2 Samuel 24:16. Schlier: The Lord our God is a consuming fire to the sinner, and punishes, when it must be, with frightful earnestness, so that it goes through marrow and bone; but in the midst of the most awful judgments the Lord thinks of mercy. He pities us—that is the only reason why He thinks of mercy.—Fr. Arndt: O miracle of mercy! Thus does the Lord in compassion cut short the punishment, when we bow! Thus says He, It is enough, when the evil has first begun to unfold its devastating effects! Thus before the eyes of His omniscience and His compassion do need and help, beginning and end, wonderfully come together!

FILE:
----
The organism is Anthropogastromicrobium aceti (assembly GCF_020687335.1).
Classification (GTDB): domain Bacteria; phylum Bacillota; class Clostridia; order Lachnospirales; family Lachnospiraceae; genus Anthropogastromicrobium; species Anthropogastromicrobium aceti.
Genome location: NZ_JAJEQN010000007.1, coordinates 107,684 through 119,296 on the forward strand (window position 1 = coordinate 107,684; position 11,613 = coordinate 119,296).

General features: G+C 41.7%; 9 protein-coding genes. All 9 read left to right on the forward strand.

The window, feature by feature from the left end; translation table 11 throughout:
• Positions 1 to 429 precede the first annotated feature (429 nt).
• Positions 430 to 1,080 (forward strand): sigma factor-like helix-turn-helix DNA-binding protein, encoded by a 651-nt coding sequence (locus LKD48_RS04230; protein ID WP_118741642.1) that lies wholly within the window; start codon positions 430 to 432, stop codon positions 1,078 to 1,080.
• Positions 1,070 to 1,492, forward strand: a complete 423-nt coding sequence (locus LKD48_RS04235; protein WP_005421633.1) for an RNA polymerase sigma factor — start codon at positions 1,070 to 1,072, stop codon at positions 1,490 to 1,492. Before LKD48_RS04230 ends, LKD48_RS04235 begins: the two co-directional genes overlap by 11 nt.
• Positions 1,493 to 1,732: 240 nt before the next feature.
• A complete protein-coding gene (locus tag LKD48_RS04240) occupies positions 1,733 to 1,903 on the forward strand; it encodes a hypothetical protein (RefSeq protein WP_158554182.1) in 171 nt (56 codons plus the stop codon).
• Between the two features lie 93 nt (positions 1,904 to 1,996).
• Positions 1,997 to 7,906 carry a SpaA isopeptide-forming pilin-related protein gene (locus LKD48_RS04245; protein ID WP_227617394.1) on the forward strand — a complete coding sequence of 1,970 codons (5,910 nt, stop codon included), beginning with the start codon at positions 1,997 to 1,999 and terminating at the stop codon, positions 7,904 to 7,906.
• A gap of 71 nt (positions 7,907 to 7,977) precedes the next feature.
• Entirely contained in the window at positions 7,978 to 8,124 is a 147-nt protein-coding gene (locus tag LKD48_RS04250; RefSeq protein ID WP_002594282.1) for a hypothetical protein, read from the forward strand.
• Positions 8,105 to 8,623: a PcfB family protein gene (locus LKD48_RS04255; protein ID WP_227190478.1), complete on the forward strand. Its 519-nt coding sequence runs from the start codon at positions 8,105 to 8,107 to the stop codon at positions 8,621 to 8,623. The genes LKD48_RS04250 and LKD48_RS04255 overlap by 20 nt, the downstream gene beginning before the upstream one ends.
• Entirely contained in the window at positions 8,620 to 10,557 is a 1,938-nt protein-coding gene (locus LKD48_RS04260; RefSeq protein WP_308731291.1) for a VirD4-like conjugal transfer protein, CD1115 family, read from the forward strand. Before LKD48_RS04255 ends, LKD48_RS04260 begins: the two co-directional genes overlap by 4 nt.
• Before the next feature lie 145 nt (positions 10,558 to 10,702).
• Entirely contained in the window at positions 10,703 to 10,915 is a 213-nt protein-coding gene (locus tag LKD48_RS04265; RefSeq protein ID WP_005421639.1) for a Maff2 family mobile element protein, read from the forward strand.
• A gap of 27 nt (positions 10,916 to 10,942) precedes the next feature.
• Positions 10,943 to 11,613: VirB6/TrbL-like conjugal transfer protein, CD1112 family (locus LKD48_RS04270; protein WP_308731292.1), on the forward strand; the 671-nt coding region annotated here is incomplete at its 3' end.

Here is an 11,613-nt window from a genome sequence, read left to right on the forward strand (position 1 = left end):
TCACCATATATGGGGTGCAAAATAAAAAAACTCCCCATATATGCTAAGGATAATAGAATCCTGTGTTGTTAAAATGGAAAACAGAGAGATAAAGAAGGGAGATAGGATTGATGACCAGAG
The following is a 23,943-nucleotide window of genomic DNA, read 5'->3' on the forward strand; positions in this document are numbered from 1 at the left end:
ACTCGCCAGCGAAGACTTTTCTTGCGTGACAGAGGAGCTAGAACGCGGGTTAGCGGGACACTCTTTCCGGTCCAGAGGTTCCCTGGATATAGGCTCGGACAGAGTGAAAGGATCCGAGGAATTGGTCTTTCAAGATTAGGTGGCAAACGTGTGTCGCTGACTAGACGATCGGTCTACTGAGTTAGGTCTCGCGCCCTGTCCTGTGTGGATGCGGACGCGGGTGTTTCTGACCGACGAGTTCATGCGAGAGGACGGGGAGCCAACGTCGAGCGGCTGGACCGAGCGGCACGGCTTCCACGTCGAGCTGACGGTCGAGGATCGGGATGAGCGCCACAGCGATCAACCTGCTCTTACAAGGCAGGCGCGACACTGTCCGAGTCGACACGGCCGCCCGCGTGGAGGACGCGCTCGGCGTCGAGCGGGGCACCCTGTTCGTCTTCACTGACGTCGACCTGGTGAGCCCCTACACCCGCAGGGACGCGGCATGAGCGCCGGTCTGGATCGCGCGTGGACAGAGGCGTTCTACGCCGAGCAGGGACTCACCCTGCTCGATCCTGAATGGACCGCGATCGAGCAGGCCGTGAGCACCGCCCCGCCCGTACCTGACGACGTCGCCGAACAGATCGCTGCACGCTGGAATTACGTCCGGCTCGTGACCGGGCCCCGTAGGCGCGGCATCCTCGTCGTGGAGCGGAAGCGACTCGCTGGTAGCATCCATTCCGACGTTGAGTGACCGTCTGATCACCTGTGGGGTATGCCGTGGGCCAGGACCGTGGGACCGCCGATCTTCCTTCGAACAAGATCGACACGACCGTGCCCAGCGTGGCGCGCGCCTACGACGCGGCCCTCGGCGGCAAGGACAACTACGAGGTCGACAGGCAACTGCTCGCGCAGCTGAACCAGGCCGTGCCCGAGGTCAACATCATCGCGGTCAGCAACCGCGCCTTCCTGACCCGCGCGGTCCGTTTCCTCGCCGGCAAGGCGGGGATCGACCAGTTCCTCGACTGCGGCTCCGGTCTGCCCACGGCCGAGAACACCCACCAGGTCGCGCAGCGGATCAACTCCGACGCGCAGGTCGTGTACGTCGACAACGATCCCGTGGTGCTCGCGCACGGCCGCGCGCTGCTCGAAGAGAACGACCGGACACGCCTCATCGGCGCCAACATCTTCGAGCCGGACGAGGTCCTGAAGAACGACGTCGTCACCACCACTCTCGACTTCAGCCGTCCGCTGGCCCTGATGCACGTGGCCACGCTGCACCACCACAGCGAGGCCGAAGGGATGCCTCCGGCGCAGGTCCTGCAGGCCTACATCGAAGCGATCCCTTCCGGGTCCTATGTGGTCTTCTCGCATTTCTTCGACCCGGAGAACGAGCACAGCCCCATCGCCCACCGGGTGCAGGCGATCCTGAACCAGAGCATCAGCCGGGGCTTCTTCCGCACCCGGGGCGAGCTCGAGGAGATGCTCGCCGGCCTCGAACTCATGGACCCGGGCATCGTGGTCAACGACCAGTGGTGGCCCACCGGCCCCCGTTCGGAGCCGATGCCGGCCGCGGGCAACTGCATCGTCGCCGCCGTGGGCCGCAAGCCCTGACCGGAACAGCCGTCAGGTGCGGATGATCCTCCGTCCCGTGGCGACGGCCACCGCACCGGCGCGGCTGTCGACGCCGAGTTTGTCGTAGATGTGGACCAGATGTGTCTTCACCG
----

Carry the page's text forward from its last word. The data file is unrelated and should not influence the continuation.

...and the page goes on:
2 Samuel 24:17. F. W. Krummacher: Not from the virtues of God’s children, but from their tears for their faults, shines upon us the noblest silver light of their new life.—Schlier: We are willing to confess our sin, to acknowledge ourselves guilty, to be nothing, just nothing in our own eyes, and we may certainly yet experience in ourselves also that to the humble the Lord always gives grace.—[On this verse John Wesley has a sermon.—Hall: These thousands of Israel were not so innocent, that they should only perish for David’s sin: their sins were the motives both of this sin and punishment; besides the respect of David’s offence, they die for themselves.—Henry: Most people, when God’s judgments are abroad, charge others with being the cause of them, and care not who falls by them, so they can escape; but David’s penitent and public spirit was otherwise affected. As became a penitent, he is severe upon his own faults, while he extenuates those of the people.—Tr.]